Over the past few months we’ve been increasingly looking to the digital economy for learnings that we can apply to ‘traditional’ (if this actually exists any more) businesses.
One of the concepts that we’ve embraced is the idea of linear commerce. Put as simply as we can, linear commerce is the commercial opportunity that arises where digital media and e-commerce meet: i.e. a great product will always need an organic and passionate audience to consume it – and captive audiences need products and services innovated to their specific interests and tastes.
It’s what happens when a beauty blog builds a captive audience around its content and then develops a set of products to sell to that audience (Glossier).
It’s what happens when a cycle apparel business builds a community group around shared identity, social activities, meet-ups and codes of conduct that helps to massively reduce its marketing costs (Rapha).
It’s what happens when one of the most followed people on social media creates products that she knows will appeal to that same set of followers – and builds a $200m business off the back of it (Kylie Cosmetics).
(It’s also one of the best ways for D2C businesses to avoid becoming hooked on the sweet, sweet drug of paid traffic – as we’ve written about previously)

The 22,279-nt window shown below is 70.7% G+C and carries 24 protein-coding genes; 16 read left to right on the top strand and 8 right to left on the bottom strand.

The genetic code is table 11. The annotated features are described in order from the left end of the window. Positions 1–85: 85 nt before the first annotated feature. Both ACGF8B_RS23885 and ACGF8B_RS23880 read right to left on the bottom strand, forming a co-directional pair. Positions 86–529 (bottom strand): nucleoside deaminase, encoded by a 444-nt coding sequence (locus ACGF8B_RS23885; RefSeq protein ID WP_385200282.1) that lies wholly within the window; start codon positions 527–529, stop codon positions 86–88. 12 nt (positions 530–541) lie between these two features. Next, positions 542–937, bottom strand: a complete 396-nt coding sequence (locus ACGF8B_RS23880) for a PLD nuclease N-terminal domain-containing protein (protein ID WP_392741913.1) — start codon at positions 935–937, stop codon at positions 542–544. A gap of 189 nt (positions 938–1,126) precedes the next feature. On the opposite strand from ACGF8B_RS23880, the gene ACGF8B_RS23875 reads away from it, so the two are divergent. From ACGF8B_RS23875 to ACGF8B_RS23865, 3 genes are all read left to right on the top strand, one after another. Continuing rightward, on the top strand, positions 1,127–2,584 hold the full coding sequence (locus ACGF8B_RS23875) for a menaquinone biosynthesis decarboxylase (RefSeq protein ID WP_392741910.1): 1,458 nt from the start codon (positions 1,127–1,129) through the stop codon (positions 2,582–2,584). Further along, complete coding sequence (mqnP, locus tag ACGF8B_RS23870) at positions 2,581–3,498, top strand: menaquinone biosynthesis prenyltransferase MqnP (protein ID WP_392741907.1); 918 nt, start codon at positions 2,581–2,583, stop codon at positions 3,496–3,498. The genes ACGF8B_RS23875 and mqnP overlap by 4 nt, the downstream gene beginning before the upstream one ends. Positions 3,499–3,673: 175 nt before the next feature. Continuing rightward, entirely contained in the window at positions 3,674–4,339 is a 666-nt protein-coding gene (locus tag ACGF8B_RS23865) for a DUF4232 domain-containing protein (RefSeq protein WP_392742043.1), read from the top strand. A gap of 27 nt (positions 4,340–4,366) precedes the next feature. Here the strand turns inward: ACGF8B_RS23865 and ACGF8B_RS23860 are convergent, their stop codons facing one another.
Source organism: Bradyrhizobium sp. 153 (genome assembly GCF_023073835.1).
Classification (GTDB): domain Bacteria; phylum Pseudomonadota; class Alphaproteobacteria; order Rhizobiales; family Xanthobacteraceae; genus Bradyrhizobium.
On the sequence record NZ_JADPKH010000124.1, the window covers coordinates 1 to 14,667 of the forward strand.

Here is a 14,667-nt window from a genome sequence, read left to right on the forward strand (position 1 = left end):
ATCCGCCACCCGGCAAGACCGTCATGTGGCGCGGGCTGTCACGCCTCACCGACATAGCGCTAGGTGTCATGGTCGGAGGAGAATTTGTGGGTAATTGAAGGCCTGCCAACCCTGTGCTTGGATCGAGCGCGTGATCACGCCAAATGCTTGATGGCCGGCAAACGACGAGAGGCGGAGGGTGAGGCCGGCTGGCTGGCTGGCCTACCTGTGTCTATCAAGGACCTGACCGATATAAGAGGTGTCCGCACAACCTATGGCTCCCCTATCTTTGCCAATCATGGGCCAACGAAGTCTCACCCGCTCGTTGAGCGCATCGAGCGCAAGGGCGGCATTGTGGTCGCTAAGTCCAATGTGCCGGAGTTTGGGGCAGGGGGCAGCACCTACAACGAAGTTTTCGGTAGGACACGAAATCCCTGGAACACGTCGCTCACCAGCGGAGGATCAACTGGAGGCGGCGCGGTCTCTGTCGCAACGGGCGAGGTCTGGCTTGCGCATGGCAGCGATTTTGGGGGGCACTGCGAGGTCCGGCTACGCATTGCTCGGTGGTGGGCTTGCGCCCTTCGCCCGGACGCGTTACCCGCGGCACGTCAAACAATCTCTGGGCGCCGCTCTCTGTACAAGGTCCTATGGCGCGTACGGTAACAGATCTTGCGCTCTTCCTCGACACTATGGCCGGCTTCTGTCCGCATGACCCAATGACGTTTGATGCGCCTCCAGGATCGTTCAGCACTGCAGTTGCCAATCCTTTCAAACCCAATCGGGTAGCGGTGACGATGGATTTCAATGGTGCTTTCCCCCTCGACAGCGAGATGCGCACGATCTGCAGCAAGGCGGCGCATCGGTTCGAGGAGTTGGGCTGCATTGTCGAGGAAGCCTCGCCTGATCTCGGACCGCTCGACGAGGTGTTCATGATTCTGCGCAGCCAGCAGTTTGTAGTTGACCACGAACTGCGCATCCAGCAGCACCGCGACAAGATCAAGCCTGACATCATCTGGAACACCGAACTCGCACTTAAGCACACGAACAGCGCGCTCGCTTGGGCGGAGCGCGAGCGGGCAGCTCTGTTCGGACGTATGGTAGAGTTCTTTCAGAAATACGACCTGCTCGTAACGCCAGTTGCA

And one characteristic of linear commerce which makes it so attractive is that an engaged audience will not only buy a product, but will help to shape future products – in effect helping to reduce R&D budgets and drive innovation.
Which means that linear commerce isn’t static. In fact it isn’t really linear at all – it’s circular. Which makes it more like a flywheel:
The interesting thing about this (very simple) flywheel is that it’s largely been driven by the creator community and their ability to leverage a new infrastructure of accessible, low-barrier-to-entry tech platforms (Patreon, Shopify, Substack to name just a couple). So whereas traditionally (and simplistically), building a business was a matter of creating a product, building a brand around it, and finding an audience to sell it to, the creator economy flipped this on its head: build a community (or audience) of highly engaged, passionate people, whose buy-in slowly but surely builds a sense of brand, from which you can create products to sell back to the community (or even better co-create product with the community so they have a deeper sense of involvement in the innovation process and more emotional skin in the game). The community feel more and more invested in the brand and become vocal advocates for it, increasing the size of the community and the strength of the brand. Rinse, repeat, and grow.
Of course it’s not just DTC and ‘creator economy’ businesses that have leveraged flywheels – plenty of ‘digital native’ businesses have also used them to build scale – most famously Amazon. And within that simple audience/brand/product cycle there are many more elements that will depend on the type of product or business – data, customer experience, content etc etc.
We’ve baked flywheel thinking into launch and comms strategy for a number of clients recently. It’s worth asking yourself how it could fit into yours.
Image credit: @xokvictor